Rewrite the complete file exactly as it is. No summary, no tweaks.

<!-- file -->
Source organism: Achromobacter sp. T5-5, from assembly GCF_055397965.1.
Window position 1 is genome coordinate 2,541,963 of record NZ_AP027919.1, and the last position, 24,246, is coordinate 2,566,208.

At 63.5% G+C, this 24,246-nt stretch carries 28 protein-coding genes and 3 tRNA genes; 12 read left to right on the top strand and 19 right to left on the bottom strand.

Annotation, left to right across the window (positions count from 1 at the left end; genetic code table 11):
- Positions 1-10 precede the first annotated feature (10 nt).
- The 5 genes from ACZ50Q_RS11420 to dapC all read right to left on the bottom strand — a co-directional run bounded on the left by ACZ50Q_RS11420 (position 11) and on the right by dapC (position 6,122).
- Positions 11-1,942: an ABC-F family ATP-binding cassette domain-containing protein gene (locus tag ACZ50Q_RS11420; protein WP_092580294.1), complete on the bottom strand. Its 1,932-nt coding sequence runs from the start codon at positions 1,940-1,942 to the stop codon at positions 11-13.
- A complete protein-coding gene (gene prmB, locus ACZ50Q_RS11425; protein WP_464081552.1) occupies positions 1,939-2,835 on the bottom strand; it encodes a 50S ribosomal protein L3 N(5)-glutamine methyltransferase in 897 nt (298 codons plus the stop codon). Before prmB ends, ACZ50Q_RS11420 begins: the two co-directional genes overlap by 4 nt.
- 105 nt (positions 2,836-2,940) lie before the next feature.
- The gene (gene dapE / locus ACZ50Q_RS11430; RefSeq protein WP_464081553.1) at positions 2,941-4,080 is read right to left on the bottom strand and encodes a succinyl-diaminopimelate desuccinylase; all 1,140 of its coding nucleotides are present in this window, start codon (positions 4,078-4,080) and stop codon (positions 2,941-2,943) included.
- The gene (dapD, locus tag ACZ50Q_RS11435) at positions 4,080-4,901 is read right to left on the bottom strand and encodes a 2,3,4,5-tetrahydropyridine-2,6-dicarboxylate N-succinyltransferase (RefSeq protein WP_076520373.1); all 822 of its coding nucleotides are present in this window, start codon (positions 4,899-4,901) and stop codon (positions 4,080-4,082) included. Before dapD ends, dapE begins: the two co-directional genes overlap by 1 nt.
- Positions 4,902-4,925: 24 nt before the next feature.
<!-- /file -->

Source organism: Achromobacter sp. T5-5, from assembly GCF_055397965.1.
Window position 1 is genome coordinate 2,541,963 of record NZ_AP027919.1, and the last position, 24,246, is coordinate 2,566,208.

At 63.5% G+C, this 24,246-nt stretch carries 28 protein-coding genes and 3 tRNA genes; 12 read left to right on the top strand and 19 right to left on the bottom strand.

Annotation, left to right across the window (positions count from 1 at the left end; genetic code table 11):
- Positions 1-10 precede the first annotated feature (10 nt).
- The 5 genes from ACZ50Q_RS11420 to dapC all read right to left on the bottom strand — a co-directional run bounded on the left by ACZ50Q_RS11420 (position 11) and on the right by dapC (position 6,122).
- Positions 11-1,942: an ABC-F family ATP-binding cassette domain-containing protein gene (locus tag ACZ50Q_RS11420; protein WP_092580294.1), complete on the bottom strand. Its 1,932-nt coding sequence runs from the start codon at positions 1,940-1,942 to the stop codon at positions 11-13.
- A complete protein-coding gene (gene prmB, locus ACZ50Q_RS11425; protein WP_464081552.1) occupies positions 1,939-2,835 on the bottom strand; it encodes a 50S ribosomal protein L3 N(5)-glutamine methyltransferase in 897 nt (298 codons plus the stop codon). Before prmB ends, ACZ50Q_RS11420 begins: the two co-directional genes overlap by 4 nt.
- 105 nt (positions 2,836-2,940) lie before the next feature.
- The gene (gene dapE / locus ACZ50Q_RS11430; RefSeq protein WP_464081553.1) at positions 2,941-4,080 is read right to left on the bottom strand and encodes a succinyl-diaminopimelate desuccinylase; all 1,140 of its coding nucleotides are present in this window, start codon (positions 4,078-4,080) and stop codon (positions 2,941-2,943) included.
- The gene (dapD, locus tag ACZ50Q_RS11435) at positions 4,080-4,901 is read right to left on the bottom strand and encodes a 2,3,4,5-tetrahydropyridine-2,6-dicarboxylate N-succinyltransferase (RefSeq protein WP_076520373.1); all 822 of its coding nucleotides are present in this window, start codon (positions 4,899-4,901) and stop codon (positions 4,080-4,082) included. Before dapD ends, dapE begins: the two co-directional genes overlap by 1 nt.
- Positions 4,902-4,925: 24 nt before the next feature.